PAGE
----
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[74] of divinity in Harvard College. On his first visit to the colonies, Whitefield had made some unhappy remarks about the provincial universities as “abodes of darkness, a darkness which could be felt,” and about the collegians at Cambridge as “close Pharisees, resting on head knowledge.” On his second visit, he added insult to injury by saying that on account of these “unguarded expressions” a few “mistaken, misinformed, good old men were publishing half-penny testimonials against the Lord's Anointed.”

The reference here is, among others, to Wigglesworth. The latter, in his reply, does not deign to defend the college against the charge of being a seminary of paganism, but proceeds to attack its defamer: first, because of his manners, next, because of his ways of making money, and lastly, because of the evil fruits of enthusiasm. He grants that an itinerant, who frequently moves from place to place, may have a considerable use in awakening his hearers from a dead and carnal frame. But while such an exhorter may have a manner which is very taking with the people, and a power to raise them to any degree of warmth he pleases, yet in thrusting himself into towns and parishes he destroys peace and order, extorts money from the people, and arouses that pernicious thing-enthusiasm.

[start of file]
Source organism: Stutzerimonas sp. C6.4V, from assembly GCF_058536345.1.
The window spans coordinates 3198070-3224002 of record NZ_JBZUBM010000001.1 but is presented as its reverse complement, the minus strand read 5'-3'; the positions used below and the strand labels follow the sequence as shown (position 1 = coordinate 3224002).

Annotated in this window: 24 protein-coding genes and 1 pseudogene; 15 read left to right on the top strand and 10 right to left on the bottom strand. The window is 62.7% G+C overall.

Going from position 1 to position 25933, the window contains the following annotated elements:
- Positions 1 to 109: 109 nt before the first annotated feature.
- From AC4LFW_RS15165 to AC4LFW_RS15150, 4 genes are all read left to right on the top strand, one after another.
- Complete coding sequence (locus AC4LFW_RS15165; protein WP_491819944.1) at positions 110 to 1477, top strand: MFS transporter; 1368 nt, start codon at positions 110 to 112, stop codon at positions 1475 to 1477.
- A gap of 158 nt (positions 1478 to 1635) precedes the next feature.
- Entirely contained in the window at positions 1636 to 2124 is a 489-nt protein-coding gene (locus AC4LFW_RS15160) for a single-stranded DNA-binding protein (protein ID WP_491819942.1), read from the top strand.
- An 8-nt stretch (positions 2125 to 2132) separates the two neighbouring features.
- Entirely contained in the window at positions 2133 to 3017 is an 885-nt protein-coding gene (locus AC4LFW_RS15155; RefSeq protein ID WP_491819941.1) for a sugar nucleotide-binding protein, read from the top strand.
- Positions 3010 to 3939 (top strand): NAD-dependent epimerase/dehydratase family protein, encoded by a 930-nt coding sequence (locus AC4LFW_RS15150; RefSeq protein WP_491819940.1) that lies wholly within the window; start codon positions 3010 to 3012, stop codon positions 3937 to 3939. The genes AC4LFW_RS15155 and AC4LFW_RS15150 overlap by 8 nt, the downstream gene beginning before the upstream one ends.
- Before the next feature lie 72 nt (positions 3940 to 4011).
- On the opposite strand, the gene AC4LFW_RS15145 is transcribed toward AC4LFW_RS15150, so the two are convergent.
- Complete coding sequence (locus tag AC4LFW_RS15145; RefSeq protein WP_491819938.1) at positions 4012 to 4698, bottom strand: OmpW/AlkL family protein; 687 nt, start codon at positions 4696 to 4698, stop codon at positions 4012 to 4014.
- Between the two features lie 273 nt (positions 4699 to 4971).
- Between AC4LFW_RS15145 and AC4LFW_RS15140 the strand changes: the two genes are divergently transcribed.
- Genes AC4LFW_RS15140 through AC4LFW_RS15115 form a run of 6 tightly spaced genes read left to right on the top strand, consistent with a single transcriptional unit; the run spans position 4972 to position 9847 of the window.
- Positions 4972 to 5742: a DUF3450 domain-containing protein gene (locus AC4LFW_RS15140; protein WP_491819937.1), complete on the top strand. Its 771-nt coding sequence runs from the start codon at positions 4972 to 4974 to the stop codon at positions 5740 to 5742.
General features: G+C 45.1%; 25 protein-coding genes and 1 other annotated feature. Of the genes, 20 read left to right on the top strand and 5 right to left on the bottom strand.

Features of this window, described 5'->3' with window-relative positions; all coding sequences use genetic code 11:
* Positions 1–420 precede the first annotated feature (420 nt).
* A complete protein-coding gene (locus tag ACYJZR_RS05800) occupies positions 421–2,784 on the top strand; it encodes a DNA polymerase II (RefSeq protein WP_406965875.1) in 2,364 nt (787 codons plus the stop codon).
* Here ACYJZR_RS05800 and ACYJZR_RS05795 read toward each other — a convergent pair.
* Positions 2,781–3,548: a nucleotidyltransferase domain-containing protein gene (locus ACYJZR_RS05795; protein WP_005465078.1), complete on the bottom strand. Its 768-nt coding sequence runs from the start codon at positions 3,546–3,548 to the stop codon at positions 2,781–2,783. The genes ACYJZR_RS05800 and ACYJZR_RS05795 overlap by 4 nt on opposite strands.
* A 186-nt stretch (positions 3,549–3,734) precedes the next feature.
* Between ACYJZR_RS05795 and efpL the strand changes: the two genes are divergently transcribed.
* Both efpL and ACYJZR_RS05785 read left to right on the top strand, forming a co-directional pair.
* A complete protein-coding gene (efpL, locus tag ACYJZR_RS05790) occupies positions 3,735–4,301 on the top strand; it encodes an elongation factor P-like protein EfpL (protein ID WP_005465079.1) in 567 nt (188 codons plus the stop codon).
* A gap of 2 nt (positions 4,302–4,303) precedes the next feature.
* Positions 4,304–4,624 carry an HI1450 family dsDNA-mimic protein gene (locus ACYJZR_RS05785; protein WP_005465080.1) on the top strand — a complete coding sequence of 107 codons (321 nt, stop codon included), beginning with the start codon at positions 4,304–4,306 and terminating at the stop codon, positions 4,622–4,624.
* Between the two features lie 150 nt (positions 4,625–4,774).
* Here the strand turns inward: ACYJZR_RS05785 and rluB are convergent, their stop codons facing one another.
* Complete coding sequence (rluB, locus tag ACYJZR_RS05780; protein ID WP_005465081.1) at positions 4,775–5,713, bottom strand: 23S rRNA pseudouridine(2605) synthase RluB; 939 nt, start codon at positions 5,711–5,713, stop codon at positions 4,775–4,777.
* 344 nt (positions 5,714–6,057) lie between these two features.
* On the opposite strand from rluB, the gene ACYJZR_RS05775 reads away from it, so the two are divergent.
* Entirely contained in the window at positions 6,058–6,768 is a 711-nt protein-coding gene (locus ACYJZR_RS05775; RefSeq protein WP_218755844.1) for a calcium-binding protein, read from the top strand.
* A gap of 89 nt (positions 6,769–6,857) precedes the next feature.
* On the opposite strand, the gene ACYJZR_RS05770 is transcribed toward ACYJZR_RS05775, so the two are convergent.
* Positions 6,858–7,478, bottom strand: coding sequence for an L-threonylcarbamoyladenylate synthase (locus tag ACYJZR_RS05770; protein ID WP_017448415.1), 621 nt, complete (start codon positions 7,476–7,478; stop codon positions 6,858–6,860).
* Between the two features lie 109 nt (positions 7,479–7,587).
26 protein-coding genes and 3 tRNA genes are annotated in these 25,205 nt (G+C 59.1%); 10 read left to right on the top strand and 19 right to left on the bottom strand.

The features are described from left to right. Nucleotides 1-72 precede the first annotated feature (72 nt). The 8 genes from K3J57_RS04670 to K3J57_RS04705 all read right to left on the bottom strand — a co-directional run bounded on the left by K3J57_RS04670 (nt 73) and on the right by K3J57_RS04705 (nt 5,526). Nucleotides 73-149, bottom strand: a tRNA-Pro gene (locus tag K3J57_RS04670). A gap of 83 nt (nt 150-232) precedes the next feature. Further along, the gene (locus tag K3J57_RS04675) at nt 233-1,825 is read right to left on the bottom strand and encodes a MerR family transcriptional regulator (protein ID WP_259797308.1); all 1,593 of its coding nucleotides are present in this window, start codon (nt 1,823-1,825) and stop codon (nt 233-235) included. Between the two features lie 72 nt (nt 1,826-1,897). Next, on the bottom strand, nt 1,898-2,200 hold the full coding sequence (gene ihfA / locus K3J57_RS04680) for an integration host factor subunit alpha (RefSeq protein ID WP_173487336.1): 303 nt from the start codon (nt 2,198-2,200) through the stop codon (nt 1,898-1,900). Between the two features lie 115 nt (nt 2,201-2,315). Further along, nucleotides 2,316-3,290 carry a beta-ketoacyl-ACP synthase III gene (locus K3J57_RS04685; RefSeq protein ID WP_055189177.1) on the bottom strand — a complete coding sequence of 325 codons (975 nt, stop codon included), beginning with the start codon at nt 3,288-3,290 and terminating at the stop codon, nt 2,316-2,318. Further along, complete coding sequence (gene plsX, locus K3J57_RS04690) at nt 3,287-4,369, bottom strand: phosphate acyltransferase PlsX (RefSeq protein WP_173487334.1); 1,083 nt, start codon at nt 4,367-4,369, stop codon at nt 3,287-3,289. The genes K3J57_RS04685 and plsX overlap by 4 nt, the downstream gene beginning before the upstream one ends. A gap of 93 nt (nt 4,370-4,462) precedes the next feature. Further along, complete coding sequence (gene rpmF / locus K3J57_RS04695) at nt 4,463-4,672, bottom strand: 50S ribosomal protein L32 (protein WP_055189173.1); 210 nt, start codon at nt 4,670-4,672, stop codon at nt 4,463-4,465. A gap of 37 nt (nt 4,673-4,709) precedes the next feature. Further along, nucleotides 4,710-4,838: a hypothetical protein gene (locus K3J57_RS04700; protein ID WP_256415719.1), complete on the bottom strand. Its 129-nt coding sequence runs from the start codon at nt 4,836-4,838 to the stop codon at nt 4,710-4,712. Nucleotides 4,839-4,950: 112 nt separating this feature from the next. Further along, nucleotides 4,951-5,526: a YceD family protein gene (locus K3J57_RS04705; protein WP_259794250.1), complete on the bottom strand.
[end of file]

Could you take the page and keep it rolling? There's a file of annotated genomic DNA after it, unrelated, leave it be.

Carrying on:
This attack was to be expected. The New England clergy, as chosen members of a close corporation, abhorred the disturbers of their professional etiquette and were alarmed at poachers upon their clerical preserves. It not only threatened their social pedestals but it touched their pockets to have these “new lights” taking the people from their work and business and leading them to despise their own ministers.

This aspect of the Whitefield controversy shows that the causes of the opposition were largely social and economic, the same causes which worked-though in the other direction-in the opposition to the establishment of English episcopacy in the land. When the New England fathers had both “pence and power,” as Tom Paine would say, it was natural that they should not relish the loss of either, at the expense of high churchmen or low itinerants. But a cause deeper than the economic lay in this outraging of the spirit of the times. This was the age of reason, and the leaders of church and college

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